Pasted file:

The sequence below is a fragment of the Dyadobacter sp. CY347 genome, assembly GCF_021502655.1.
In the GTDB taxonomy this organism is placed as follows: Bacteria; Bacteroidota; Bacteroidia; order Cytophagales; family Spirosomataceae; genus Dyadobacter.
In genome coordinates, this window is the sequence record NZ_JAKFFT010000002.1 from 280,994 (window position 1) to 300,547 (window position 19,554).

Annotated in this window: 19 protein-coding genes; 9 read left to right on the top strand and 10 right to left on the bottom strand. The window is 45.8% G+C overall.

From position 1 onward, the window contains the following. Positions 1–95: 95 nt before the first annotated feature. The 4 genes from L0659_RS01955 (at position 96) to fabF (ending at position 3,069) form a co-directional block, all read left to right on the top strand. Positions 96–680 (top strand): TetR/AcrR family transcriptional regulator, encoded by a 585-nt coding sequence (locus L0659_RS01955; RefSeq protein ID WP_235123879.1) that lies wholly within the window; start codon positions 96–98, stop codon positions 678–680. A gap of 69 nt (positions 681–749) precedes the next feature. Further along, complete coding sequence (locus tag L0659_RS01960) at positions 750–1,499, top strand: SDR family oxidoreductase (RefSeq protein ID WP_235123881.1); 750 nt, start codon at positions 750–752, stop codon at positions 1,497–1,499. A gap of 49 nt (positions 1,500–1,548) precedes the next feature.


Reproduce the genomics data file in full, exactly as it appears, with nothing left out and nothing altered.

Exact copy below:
The sequence below is a fragment of the Dyadobacter sp. CY347 genome, assembly GCF_021502655.1.
In the GTDB taxonomy this organism is placed as follows: Bacteria; Bacteroidota; Bacteroidia; order Cytophagales; family Spirosomataceae; genus Dyadobacter.
In genome coordinates, this window is the sequence record NZ_JAKFFT010000002.1 from 280,994 (window position 1) to 300,547 (window position 19,554).

Annotated in this window: 19 protein-coding genes; 9 read left to right on the top strand and 10 right to left on the bottom strand. The window is 45.8% G+C overall.

From position 1 onward, the window contains the following. Positions 1–95: 95 nt before the first annotated feature. The 4 genes from L0659_RS01955 (at position 96) to fabF (ending at position 3,069) form a co-directional block, all read left to right on the top strand. Positions 96–680 (top strand): TetR/AcrR family transcriptional regulator, encoded by a 585-nt coding sequence (locus L0659_RS01955; RefSeq protein ID WP_235123879.1) that lies wholly within the window; start codon positions 96–98, stop codon positions 678–680. A gap of 69 nt (positions 681–749) precedes the next feature. Further along, complete coding sequence (locus tag L0659_RS01960) at positions 750–1,499, top strand: SDR family oxidoreductase (RefSeq protein ID WP_235123881.1); 750 nt, start codon at positions 750–752, stop codon at positions 1,497–1,499. A gap of 49 nt (positions 1,500–1,548) precedes the next feature.